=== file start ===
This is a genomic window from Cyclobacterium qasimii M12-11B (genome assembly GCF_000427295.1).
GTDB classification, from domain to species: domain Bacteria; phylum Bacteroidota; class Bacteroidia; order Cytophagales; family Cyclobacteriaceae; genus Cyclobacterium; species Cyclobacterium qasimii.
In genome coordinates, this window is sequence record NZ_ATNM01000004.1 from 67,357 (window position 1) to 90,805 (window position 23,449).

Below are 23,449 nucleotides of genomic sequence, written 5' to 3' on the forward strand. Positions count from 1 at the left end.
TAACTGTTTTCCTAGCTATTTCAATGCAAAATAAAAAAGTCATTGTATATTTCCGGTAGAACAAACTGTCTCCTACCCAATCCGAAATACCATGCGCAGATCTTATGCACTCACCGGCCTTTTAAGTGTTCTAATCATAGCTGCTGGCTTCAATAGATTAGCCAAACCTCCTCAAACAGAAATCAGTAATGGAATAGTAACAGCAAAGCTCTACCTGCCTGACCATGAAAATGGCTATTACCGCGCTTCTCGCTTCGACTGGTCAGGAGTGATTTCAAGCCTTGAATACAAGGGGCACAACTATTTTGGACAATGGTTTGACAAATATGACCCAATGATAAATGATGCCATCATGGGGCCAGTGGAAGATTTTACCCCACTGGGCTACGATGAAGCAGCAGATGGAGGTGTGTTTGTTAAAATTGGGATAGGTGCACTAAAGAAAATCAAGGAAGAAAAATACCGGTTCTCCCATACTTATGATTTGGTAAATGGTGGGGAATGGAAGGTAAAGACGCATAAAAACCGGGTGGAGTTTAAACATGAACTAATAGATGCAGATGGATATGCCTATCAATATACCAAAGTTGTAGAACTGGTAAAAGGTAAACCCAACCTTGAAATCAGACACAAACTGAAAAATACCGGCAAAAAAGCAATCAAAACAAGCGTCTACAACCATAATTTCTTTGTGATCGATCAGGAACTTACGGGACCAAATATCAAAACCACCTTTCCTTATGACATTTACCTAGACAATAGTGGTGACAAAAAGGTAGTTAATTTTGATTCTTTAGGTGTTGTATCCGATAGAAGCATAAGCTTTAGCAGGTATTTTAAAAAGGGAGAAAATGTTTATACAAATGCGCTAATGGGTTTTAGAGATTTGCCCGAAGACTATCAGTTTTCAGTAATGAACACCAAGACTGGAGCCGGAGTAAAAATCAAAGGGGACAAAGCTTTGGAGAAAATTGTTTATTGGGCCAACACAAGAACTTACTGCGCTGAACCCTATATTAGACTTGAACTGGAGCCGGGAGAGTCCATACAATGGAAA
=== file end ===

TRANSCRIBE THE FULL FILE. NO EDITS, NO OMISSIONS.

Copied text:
This is a genomic window from Cyclobacterium qasimii M12-11B (genome assembly GCF_000427295.1).
GTDB classification, from domain to species: domain Bacteria; phylum Bacteroidota; class Bacteroidia; order Cytophagales; family Cyclobacteriaceae; genus Cyclobacterium; species Cyclobacterium qasimii.
In genome coordinates, this window is sequence record NZ_ATNM01000004.1 from 67,357 (window position 1) to 90,805 (window position 23,449).

Below are 23,449 nucleotides of genomic sequence, written 5' to 3' on the forward strand. Positions count from 1 at the left end.
TAACTGTTTTCCTAGCTATTTCAATGCAAAATAAAAAAGTCATTGTATATTTCCGGTAGAACAAACTGTCTCCTACCCAATCCGAAATACCATGCGCAGATCTTATGCACTCACCGGCCTTTTAAGTGTTCTAATCATAGCTGCTGGCTTCAATAGATTAGCCAAACCTCCTCAAACAGAAATCAGTAATGGAATAGTAACAGCAAAGCTCTACCTGCCTGACCATGAAAATGGCTATTACCGCGCTTCTCGCTTCGACTGGTCAGGAGTGATTTCAAGCCTTGAATACAAGGGGCACAACTATTTTGGACAATGGTTTGACAAATATGACCCAATGATAAATGATGCCATCATGGGGCCAGTGGAAGATTTTACCCCACTGGGCTACGATGAAGCAGCAGATGGAGGTGTGTTTGTTAAAATTGGGATAGGTGCACTAAAGAAAATCAAGGAAGAAAAATACCGGTTCTCCCATACTTATGATTTGGTAAATGGTGGGGAATGGAAGGTAAAGACGCATAAAAACCGGGTGGAGTTTAAACATGAACTAATAGATGCAGATGGATATGCCTATCAATATACCAAAGTTGTAGAACTGGTAAAAGGTAAACCCAACCTTGAAATCAGACACAAACTGAAAAATACCGGCAAAAAAGCAATCAAAACAAGCGTCTACAACCATAATTTCTTTGTGATCGATCAGGAACTTACGGGACCAAATATCAAAACCACCTTTCCTTATGACATTTACCTAGACAATAGTGGTGACAAAAAGGTAGTTAATTTTGATTCTTTAGGTGTTGTATCCGATAGAAGCATAAGCTTTAGCAGGTATTTTAAAAAGGGAGAAAATGTTTATACAAATGCGCTAATGGGTTTTAGAGATTTGCCCGAAGACTATCAGTTTTCAGTAATGAACACCAAGACTGGAGCCGGAGTAAAAATCAAAGGGGACAAAGCTTTGGAGAAAATTGTTTATTGGGCCAACACAAGAACTTACTGCGCTGAACCCTATATTAGACTTGAACTGGAGCCGGGAGAGTCCATACAATGGAAA